“Wolukau-Wanambwa looks as carefully at the work of image makers as he does at the places, communities, cultures and economies they inhabit … These are essays to live with, and to re-read.” – David Campany
Dark Mirrors assembles sixteen essays by photographer and critic Stanley Wolukau-Wanambwa focusing on contemporary fine art photographic and video practices that are principally, though not exclusively, rooted in the United States, written between 2015 and 2021. Wolukau-Wanambwa analyses the image’s relationship to the urgent and complex questions that define our era, through the lens of artistic practices and works which insightfully engage with the ongoing contemporaneity of disparate histories and the ever-changing status of the visual in social life.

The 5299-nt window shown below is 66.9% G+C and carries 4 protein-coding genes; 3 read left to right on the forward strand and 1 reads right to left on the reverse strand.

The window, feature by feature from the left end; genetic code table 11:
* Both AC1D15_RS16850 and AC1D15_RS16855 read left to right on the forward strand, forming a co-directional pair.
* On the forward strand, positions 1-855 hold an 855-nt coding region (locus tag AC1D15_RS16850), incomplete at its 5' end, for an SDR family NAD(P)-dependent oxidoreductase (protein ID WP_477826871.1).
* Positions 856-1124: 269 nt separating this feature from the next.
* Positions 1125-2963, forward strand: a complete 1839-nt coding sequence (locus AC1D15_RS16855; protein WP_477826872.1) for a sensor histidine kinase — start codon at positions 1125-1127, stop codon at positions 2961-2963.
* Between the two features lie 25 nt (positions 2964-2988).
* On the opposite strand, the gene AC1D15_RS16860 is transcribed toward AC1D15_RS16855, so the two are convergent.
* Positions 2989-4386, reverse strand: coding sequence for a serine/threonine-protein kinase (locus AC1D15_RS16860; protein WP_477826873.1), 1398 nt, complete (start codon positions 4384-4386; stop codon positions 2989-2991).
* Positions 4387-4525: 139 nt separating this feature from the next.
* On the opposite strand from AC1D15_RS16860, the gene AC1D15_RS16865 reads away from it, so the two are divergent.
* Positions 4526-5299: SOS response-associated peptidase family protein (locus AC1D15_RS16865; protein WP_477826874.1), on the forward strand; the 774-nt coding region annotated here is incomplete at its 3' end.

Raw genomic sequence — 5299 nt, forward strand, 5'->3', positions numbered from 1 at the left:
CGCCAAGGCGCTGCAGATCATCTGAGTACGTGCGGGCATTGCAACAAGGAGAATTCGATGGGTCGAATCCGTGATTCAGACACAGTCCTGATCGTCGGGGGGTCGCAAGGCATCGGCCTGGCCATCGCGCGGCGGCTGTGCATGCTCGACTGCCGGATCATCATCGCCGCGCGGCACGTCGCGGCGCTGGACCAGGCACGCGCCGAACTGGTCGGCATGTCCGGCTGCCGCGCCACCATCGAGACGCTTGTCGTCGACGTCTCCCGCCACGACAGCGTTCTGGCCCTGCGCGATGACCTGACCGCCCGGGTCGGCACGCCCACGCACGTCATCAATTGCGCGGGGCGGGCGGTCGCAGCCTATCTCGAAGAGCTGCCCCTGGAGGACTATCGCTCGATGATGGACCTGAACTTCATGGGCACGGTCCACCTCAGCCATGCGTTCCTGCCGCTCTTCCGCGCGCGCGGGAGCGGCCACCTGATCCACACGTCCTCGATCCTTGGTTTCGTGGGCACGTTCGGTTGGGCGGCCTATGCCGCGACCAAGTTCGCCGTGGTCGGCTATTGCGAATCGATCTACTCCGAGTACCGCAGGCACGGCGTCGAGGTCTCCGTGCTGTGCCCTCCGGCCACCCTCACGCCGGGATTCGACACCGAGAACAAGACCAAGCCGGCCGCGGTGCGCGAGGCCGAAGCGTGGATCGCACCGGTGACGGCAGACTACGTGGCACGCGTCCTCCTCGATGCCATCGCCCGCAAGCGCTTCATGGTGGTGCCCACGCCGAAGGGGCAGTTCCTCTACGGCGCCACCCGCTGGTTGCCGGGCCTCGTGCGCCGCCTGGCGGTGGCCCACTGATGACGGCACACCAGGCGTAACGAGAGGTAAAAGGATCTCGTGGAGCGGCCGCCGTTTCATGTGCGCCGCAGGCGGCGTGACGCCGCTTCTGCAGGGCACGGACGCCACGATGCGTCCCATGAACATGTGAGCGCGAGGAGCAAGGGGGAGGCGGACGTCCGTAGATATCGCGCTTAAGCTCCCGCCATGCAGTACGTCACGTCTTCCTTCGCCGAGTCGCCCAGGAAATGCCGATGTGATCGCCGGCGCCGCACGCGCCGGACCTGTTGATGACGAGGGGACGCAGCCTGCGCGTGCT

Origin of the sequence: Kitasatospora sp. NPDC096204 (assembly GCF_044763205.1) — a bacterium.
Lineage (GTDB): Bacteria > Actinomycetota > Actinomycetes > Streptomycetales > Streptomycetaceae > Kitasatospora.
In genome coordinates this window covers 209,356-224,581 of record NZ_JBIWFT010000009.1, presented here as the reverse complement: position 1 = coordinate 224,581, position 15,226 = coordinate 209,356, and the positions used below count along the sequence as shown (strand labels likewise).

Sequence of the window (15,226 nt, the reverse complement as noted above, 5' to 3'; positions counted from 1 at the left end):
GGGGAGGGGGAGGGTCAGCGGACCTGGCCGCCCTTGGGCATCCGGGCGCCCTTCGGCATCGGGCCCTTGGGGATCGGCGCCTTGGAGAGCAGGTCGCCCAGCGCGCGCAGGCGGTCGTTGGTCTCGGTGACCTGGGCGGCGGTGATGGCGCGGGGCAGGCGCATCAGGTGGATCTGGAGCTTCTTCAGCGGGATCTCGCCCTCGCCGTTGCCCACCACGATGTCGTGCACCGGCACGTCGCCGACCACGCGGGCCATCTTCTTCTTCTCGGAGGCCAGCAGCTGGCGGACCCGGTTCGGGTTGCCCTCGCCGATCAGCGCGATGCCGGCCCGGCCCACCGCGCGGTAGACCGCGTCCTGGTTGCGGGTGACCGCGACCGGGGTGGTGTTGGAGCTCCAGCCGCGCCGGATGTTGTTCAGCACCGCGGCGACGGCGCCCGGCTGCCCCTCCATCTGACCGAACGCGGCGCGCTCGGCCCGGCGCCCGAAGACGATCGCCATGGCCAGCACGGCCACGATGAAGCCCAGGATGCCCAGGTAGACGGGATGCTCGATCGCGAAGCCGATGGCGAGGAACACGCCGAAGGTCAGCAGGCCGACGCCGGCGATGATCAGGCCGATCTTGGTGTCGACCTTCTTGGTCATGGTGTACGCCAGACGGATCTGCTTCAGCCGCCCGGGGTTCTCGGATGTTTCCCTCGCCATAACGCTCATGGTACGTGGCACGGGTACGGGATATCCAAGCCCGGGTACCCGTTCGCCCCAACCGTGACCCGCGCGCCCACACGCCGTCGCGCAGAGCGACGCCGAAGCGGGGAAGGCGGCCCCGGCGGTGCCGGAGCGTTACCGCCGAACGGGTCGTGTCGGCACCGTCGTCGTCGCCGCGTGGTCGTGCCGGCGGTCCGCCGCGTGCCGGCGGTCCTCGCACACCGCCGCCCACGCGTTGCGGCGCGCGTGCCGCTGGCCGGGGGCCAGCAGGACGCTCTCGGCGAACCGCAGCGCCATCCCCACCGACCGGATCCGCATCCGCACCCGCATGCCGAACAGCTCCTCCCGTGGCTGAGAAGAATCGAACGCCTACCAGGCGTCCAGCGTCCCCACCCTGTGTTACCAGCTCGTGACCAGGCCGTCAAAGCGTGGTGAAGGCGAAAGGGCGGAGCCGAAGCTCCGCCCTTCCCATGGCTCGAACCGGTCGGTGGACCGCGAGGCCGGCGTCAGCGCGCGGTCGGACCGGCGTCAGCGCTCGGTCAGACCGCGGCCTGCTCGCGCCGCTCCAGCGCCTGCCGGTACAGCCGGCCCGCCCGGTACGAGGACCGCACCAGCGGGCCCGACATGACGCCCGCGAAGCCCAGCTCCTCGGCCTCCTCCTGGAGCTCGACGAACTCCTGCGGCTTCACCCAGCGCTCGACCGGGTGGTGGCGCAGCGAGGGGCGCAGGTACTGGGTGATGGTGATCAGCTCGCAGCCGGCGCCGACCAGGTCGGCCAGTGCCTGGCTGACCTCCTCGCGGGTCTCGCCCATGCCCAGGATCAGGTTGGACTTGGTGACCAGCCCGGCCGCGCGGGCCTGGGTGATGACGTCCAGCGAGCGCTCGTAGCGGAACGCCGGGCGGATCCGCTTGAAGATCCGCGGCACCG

The book sets out an argument that one of the most dynamic sites of artistic invention in photographic practice over the past decade has been the photographic book, and thus many of the essays in the volume assess artistic works as they are bodied forth in that form. Among the recurrent themes that emerge from these rigorous, probing essays are the complex interrelationship of anti-blackness and visuality, the fragility and complexity of embodied difference in portraiture, the potency of verbal and visual media as social forms, and the politics of attention.
With essays on Deana Lawson, Dana Lixenberg, Paul Pfeiffer, Arthur Jafa, Katy Grannan, and Robert Bergman among others.